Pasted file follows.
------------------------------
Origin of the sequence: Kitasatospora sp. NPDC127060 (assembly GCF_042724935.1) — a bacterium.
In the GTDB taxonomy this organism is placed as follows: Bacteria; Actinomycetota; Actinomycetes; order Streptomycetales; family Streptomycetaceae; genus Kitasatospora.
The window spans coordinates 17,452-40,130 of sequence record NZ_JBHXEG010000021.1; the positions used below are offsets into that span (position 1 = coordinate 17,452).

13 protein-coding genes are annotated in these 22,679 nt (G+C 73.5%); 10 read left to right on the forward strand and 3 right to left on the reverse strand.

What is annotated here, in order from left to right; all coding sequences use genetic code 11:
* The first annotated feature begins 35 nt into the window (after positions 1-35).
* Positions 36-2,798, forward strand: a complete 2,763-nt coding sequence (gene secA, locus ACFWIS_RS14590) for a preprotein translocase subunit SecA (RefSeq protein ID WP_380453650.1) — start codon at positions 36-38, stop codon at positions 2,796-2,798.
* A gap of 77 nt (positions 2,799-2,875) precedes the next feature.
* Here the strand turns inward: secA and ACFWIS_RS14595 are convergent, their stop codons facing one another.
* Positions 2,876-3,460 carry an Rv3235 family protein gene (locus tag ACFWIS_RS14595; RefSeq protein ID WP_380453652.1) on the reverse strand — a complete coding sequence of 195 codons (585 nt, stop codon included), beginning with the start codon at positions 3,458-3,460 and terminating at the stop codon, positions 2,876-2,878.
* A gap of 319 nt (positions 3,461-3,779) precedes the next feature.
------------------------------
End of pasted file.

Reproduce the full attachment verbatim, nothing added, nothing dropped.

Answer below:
Origin of the sequence: Kitasatospora sp. NPDC127060 (assembly GCF_042724935.1) — a bacterium.
In the GTDB taxonomy this organism is placed as follows: Bacteria; Actinomycetota; Actinomycetes; order Streptomycetales; family Streptomycetaceae; genus Kitasatospora.
The window spans coordinates 17,452-40,130 of sequence record NZ_JBHXEG010000021.1; the positions used below are offsets into that span (position 1 = coordinate 17,452).

13 protein-coding genes are annotated in these 22,679 nt (G+C 73.5%); 10 read left to right on the forward strand and 3 right to left on the reverse strand.

What is annotated here, in order from left to right; all coding sequences use genetic code 11:
* The first annotated feature begins 35 nt into the window (after positions 1-35).
* Positions 36-2,798, forward strand: a complete 2,763-nt coding sequence (gene secA, locus ACFWIS_RS14590) for a preprotein translocase subunit SecA (RefSeq protein ID WP_380453650.1) — start codon at positions 36-38, stop codon at positions 2,796-2,798.
* A gap of 77 nt (positions 2,799-2,875) precedes the next feature.
* Here the strand turns inward: secA and ACFWIS_RS14595 are convergent, their stop codons facing one another.
* Positions 2,876-3,460 carry an Rv3235 family protein gene (locus tag ACFWIS_RS14595; RefSeq protein ID WP_380453652.1) on the reverse strand — a complete coding sequence of 195 codons (585 nt, stop codon included), beginning with the start codon at positions 3,458-3,460 and terminating at the stop codon, positions 2,876-2,878.
* A gap of 319 nt (positions 3,461-3,779) precedes the next feature.